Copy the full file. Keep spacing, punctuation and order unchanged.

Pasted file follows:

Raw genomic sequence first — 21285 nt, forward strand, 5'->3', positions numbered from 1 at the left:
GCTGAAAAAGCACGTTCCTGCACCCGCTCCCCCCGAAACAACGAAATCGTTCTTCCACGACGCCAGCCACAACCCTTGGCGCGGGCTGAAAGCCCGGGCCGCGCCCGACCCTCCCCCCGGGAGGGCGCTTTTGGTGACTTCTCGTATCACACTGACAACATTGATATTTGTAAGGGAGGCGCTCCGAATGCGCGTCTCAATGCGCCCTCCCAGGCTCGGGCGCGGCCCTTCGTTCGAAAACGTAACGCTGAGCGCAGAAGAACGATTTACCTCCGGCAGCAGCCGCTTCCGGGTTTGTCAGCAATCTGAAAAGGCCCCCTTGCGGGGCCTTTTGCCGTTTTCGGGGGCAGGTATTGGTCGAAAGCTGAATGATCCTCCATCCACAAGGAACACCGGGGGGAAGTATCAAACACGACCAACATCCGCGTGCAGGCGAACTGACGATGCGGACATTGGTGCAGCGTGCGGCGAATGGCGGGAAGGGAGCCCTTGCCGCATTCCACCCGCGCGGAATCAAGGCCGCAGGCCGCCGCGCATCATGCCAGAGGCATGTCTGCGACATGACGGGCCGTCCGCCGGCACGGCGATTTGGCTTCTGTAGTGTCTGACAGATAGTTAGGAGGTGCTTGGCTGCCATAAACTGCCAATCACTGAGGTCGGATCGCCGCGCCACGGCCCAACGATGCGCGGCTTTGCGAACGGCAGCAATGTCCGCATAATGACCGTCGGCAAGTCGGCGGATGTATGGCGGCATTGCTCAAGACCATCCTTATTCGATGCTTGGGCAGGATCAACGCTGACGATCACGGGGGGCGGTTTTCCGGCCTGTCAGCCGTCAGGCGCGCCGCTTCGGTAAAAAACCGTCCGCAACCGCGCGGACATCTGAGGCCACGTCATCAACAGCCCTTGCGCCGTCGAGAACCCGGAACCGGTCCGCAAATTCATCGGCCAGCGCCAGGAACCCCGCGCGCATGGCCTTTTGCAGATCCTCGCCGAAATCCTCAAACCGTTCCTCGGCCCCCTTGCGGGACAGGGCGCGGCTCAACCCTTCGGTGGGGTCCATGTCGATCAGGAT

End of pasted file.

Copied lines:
Raw genomic sequence first — 21285 nt, forward strand, 5'->3', positions numbered from 1 at the left:
GCTGAAAAAGCACGTTCCTGCACCCGCTCCCCCCGAAACAACGAAATCGTTCTTCCACGACGCCAGCCACAACCCTTGGCGCGGGCTGAAAGCCCGGGCCGCGCCCGACCCTCCCCCCGGGAGGGCGCTTTTGGTGACTTCTCGTATCACACTGACAACATTGATATTTGTAAGGGAGGCGCTCCGAATGCGCGTCTCAATGCGCCCTCCCAGGCTCGGGCGCGGCCCTTCGTTCGAAAACGTAACGCTGAGCGCAGAAGAACGATTTACCTCCGGCAGCAGCCGCTTCCGGGTTTGTCAGCAATCTGAAAAGGCCCCCTTGCGGGGCCTTTTGCCGTTTTCGGGGGCAGGTATTGGTCGAAAGCTGAATGATCCTCCATCCACAAGGAACACCGGGGGGAAGTATCAAACACGACCAACATCCGCGTGCAGGCGAACTGACGATGCGGACATTGGTGCAGCGTGCGGCGAATGGCGGGAAGGGAGCCCTTGCCGCATTCCACCCGCGCGGAATCAAGGCCGCAGGCCGCCGCGCATCATGCCAGAGGCATGTCTGCGACATGACGGGCCGTCCGCCGGCACGGCGATTTGGCTTCTGTAGTGTCTGACAGATAGTTAGGAGGTGCTTGGCTGCCATAAACTGCCAATCACTGAGGTCGGATCGCCGCGCCACGGCCCAACGATGCGCGGCTTTGCGAACGGCAGCAATGTCCGCATAATGACCGTCGGCAAGTCGGCGGATGTATGGCGGCATTGCTCAAGACCATCCTTATTCGATGCTTGGGCAGGATCAACGCTGACGATCACGGGGGGCGGTTTTCCGGCCTGTCAGCCGTCAGGCGCGCCGCTTCGGTAAAAAACCGTCCGCAACCGCGCGGACATCTGAGGCCACGTCATCAACAGCCCTTGCGCCGTCGAGAACCCGGAACCGGTCCGCAAATTCATCGGCCAGCGCCAGGAACCCCGCGCGCATGGCCTTTTGCAGATCCTCGCCGAAATCCTCAAACCGTTCCTCGGCCCCCTTGCGGGACAGGGCGCGGCTCAACCCTTCGGTGGGGTCCATGTCGATCAGGAT